There are so many layers on screen at any given time that you almost don’t know where to look… The characters aren’t always in the foreground, because sometimes that space will be reserved for lens flares, or a small cross section of whatever they happen standing in front of. After that, depending on the environment, the remaining layers can be used to show an entire world of activity in the background of outer space, or the crushing loneliness of an open plain. It’s not impossible for an anime to look as alive and immersive as Diebuster does, but it is rare, and I want to think this is the only time Gainax has ever pulled it off. The use of lighting also helps, seeing how once we leave Mars in episode 1, the bulk of what we see from there on is shrouded in shadow, which perfectly complements the bright and bouncy Nono, who’s childish antics and outgoing personality are quite literally designed to shine in the darkness, both in terms of the artwork and in terms of the bleak tone of the story. The immersive background also helps distract you during those rare moments when the animation maybe isn’t as fluid as it is elsewhere, which is already a sparse problem.
The CG is also used to perfection here, and it pops up frequently, in all sorts of background and foreground layers. You’re not just going to be impressed by the fleets of ships that the Fraternity owns, you’re going to be impressed by vast expanses of space they’re existing in. I’ve praised several anime in the past for having beautiful looking paintings represent space, but in Diebuster, space is ever moving and ever evolving like an organism all it’s own. In shots that combine layers of CG with layers of traditional animation, it looks freaking unbelievable. The same can be said for weather effects and the way they visually affect the characters on-screen, as well as lazers, light beams and any other special effects the script may call for. You could almost call this a spiritual predecessor to Gurren Lagann, if it didn’t also surpass that series. Characters, whether in action or idling between missions, are animated perfectly, with a wide and very graceful range of motion, capped off by fully expressive and photogenic faces. Gainax has never been the best company when it came to managing budget issues, so for Diebuster, I’m going to assume they didn’t HAVE any budget issues, and whether or not that’s the case, it worked out amazingly for them.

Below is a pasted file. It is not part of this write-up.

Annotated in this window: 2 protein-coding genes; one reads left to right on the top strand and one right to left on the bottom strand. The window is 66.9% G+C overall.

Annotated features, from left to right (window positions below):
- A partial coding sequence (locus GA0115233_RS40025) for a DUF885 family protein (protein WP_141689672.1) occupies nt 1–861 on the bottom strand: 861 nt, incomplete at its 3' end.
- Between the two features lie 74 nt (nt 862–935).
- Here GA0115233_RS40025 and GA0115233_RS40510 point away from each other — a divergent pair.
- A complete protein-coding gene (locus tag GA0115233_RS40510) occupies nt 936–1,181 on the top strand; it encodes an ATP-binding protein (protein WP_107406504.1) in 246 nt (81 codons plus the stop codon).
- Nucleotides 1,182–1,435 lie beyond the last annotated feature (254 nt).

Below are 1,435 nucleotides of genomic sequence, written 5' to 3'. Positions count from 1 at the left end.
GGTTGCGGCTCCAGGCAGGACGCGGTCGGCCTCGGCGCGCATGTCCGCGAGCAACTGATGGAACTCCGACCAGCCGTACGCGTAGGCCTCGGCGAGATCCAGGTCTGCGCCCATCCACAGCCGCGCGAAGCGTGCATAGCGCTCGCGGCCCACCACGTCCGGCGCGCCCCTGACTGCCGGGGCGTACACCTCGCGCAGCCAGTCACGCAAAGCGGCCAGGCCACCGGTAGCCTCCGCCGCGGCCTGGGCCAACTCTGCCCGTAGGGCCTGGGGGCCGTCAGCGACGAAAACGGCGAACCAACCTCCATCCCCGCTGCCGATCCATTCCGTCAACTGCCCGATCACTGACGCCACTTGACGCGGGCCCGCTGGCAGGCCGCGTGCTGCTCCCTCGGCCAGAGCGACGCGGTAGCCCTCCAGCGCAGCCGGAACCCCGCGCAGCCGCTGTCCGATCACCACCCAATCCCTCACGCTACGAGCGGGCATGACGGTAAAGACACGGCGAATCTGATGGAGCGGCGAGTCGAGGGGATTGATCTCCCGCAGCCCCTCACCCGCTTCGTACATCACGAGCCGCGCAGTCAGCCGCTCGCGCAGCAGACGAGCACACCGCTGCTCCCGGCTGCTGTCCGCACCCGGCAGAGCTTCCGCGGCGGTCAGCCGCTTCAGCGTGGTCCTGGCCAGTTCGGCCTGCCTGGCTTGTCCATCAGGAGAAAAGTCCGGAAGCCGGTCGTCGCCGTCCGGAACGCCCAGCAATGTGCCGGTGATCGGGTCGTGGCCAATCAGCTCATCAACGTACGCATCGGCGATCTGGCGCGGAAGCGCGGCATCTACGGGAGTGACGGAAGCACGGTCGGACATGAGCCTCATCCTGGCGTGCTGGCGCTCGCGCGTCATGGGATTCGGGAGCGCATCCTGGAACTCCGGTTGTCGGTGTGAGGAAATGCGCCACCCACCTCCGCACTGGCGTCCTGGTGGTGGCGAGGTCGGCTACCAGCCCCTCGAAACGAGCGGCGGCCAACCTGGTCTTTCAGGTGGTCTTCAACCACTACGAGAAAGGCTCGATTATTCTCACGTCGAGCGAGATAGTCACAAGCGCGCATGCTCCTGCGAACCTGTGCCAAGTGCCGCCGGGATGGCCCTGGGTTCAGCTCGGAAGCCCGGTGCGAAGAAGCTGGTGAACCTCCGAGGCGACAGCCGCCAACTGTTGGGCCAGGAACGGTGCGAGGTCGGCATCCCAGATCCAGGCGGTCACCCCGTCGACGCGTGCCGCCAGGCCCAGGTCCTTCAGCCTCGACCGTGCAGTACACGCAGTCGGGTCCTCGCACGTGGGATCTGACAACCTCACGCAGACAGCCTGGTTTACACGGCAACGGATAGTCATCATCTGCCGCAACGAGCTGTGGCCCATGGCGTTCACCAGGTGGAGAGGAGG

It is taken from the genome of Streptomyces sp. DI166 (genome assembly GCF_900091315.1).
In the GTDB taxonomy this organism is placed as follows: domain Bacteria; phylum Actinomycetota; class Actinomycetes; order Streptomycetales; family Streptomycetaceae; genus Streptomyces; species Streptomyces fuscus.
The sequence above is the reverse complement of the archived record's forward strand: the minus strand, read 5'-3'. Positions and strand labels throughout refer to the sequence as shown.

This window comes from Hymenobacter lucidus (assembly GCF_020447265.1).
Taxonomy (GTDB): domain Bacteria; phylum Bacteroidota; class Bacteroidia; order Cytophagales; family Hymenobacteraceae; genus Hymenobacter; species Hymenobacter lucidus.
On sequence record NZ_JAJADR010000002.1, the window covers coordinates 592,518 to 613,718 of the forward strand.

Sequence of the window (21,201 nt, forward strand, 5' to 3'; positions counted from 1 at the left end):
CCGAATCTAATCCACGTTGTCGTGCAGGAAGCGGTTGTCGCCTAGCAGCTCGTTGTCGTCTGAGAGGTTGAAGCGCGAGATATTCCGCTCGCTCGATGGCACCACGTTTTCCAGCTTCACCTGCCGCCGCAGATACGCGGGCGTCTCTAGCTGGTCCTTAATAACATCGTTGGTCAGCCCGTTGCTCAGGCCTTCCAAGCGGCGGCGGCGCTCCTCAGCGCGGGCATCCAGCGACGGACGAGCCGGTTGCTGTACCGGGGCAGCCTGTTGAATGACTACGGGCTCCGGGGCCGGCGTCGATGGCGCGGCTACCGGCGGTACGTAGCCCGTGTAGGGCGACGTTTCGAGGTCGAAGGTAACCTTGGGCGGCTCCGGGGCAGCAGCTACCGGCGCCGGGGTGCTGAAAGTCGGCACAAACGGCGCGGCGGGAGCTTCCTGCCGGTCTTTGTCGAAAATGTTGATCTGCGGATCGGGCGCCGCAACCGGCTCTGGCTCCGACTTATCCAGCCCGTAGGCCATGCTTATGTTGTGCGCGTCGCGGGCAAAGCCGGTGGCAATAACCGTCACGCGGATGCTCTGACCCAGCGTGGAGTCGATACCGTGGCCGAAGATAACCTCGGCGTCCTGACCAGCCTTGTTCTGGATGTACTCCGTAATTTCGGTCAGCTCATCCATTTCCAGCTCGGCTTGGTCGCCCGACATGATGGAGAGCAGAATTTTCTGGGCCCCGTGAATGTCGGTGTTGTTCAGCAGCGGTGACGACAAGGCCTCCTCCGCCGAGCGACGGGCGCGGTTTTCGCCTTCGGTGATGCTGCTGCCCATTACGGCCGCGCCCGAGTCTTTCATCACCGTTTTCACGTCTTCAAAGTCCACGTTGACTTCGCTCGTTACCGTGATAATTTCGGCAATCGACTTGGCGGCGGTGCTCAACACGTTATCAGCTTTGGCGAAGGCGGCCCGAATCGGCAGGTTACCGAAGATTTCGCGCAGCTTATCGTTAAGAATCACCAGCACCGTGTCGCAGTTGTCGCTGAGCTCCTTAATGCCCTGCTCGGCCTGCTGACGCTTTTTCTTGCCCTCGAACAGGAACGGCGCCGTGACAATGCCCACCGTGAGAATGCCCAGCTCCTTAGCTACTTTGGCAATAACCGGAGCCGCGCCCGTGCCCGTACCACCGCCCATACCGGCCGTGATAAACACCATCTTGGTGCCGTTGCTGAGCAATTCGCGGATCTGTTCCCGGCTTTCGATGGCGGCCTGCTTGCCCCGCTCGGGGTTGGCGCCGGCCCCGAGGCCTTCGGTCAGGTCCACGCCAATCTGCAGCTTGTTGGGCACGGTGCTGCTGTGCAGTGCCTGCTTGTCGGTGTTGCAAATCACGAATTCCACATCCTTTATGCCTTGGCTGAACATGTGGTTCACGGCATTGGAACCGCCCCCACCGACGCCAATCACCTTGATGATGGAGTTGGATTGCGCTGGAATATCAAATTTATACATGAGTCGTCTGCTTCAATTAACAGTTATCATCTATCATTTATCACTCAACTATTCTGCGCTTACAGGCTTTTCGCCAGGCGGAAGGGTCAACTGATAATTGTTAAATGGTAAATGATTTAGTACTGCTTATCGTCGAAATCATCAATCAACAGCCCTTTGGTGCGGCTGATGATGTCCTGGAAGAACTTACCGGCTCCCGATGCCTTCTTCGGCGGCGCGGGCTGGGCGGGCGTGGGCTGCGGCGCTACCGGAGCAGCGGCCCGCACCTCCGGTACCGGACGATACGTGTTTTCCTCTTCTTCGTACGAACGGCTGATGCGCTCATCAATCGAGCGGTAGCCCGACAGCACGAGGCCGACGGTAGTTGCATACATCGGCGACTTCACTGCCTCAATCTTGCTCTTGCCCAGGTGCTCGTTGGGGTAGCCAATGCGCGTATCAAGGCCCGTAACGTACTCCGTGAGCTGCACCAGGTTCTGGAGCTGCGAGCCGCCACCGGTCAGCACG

While Kohei Tanaka is not a name you’d generally hear associated with Gainax… Honestly, he’s much more well known to the One Piece crowd, although I’m a much bigger fan of his work on Bastard… He did compose the score for two of Gainax’s projects, those being both Gunbuster and it’s sequel, Diebuster. This is probably why there are so many Gunbuster songs that wound up being reused in Diebuster, and in some surprisingly smart and subtle ways. I wasn’t a huge fan of the first season’s OST, but the tunes that are shared by both shows are used much better this time around. Tanaka is generally known for his grand, sweeping ballads, but he’s also known for using rock and roll and electric tracks in order to rack up the intensity of a fight scene. Honestly, though, the music in this show isn’t exactly memorable… You won’t be humming along to any of it’s tracks on the way to work… But they work splendidly in the moment, and you will enjoy them when you’re watching the show.
The opening, Groovin’’ Magic, is far more memorable, and I challenge you not to get it stuck in your head. It’s received some criticism on two different fronts, with one saying that it’s just a piece of Jpop fluff, and the other saying it’s just a mish-mash of clips from the show. To the second I say, have you never watched a Gainax show before? They do that all the time. Most of Gainax’s anime properties have openings that use original animation to bookend long slots of random out-of-context clips. Diebuster does this too, and while the original animation basically consists of silhouetted characters walking, it’s still a lot of fun to watch. The song has a sort of light, funky sixties pop feel to it, which was a great choice considering what kind of person the main character is… Nono is an idealistic dreamer, a sunny flower child who brings ideals of pacifism and humane priorities to a war zone full of cynics and jaded veterans, challenging the way they think. this is very much her theme song, but that’s not to say the ending theme doesn’t also resonate with her. It does, but it runs a little deeper, to the darker feelings she keeps hidden from everyone, as well as her firm resolve to put on a smile for their sake. It’s a great soundtrack overall, and a huge improvement over that of the first season.